Author Victor Newman sets out to demystify knowledge management, strip away the jargon and offer a clear, useful guide to integrating emotions and logic practically. His information is random, bouncy with unconnected - though interesting - anecdotes, mostly in the first person. The author didn’t assemble his thoughts in a very orderly way, given that this is more of a notebook than a book, but he comes through with punchy, tight chapters and a rare sense of humor. Most writing about knowledge management is tedious and academic. This book aims to break that pattern. It’s a collection of personal stories, because knowledge management is, after all, a personal enterprise. As a notebook, this publication has both utility and merit. Newman offers valid criticisms of current knowledge management practices, and suggests some modes of thought and some useful readings. Sequence isn’t the priority here, content is. You will find nuggets of useful knowledge management lore and counsel. getAbstract.com recommends keeping the book handy and dipping in often for a helping hand. This notebook is like any other set of knowledge: you’ll have to manage it a bit.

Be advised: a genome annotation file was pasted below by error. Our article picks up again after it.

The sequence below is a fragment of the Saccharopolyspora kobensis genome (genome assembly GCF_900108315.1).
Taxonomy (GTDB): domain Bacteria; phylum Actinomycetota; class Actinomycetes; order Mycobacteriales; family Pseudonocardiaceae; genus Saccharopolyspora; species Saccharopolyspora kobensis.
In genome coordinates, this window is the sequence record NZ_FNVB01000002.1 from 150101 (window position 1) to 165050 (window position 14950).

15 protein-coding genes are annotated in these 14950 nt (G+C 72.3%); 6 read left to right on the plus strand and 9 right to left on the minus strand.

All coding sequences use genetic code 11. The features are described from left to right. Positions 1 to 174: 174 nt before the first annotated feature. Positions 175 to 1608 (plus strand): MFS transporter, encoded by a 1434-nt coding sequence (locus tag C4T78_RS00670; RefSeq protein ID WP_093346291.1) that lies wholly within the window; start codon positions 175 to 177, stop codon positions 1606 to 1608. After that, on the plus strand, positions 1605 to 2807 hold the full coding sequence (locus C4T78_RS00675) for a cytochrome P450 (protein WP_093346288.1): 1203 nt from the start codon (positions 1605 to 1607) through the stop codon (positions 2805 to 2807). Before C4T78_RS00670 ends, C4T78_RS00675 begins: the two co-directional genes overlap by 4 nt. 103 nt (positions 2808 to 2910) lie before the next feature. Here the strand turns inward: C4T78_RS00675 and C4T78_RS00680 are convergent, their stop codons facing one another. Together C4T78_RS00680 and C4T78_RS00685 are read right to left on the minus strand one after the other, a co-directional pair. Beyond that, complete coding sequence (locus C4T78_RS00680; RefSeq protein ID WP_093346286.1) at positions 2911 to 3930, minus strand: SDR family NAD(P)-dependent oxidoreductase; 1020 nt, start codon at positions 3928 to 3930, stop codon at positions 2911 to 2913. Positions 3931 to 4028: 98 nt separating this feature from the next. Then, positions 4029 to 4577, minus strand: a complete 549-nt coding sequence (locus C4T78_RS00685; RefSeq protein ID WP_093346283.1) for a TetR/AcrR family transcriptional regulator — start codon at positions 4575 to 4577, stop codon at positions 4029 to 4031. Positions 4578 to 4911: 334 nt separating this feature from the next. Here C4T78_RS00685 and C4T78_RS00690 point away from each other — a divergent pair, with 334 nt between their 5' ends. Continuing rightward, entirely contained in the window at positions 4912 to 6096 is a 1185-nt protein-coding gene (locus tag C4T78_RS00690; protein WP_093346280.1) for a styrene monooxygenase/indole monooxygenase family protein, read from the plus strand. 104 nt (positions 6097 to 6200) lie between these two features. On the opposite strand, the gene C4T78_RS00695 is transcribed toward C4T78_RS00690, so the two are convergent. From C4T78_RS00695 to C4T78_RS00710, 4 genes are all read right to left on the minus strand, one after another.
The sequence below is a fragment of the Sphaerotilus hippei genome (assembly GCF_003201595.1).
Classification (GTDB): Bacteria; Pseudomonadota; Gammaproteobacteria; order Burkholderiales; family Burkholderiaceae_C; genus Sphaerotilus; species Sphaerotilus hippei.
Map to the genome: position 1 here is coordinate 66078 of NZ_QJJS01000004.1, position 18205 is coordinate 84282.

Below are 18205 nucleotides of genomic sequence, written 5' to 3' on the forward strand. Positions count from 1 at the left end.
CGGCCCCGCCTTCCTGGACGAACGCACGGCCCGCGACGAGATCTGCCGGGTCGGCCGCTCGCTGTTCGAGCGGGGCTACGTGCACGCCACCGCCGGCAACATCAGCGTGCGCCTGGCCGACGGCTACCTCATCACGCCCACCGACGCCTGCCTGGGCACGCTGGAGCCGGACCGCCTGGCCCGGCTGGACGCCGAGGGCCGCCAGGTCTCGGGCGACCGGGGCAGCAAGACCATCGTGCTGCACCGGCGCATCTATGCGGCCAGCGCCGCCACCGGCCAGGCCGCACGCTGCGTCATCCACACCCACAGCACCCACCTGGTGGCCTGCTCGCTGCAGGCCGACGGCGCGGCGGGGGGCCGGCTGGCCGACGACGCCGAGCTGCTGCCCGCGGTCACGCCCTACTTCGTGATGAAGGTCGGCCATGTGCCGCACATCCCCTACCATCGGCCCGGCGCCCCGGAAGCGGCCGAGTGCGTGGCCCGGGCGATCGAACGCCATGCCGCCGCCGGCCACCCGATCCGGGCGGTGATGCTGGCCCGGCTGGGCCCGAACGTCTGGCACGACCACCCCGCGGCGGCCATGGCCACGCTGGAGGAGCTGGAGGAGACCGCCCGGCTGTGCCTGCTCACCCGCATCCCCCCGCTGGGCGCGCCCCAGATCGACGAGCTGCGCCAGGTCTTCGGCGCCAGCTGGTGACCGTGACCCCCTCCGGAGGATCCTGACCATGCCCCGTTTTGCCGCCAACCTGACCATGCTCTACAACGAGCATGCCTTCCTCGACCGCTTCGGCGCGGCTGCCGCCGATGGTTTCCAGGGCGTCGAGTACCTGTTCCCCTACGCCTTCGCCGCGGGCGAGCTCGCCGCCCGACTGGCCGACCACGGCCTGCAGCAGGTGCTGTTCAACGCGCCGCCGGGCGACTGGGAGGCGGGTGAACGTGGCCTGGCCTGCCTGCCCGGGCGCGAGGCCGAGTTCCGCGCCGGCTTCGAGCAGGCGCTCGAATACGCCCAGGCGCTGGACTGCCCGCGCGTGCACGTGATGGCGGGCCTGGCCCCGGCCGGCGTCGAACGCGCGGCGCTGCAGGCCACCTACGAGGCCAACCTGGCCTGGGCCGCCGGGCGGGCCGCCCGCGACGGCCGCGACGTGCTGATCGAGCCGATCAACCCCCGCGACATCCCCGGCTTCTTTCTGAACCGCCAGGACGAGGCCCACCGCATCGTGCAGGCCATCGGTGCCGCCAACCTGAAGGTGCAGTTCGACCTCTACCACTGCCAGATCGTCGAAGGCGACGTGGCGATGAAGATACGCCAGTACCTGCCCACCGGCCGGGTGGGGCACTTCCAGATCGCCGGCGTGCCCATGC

In this summary, you will learn
- How to create knowledge;
- How to manage knowledge based on a strategic combination of emotion and thought; and
- How knowledge can build your company’s value.
About the Author
Victor Newman, Chief Learning Officer of the European Pfizer Research University in Sandwich, England, invented the "SuperKnowledge," "Predator" and "Barefoot" approaches to knowledge management.
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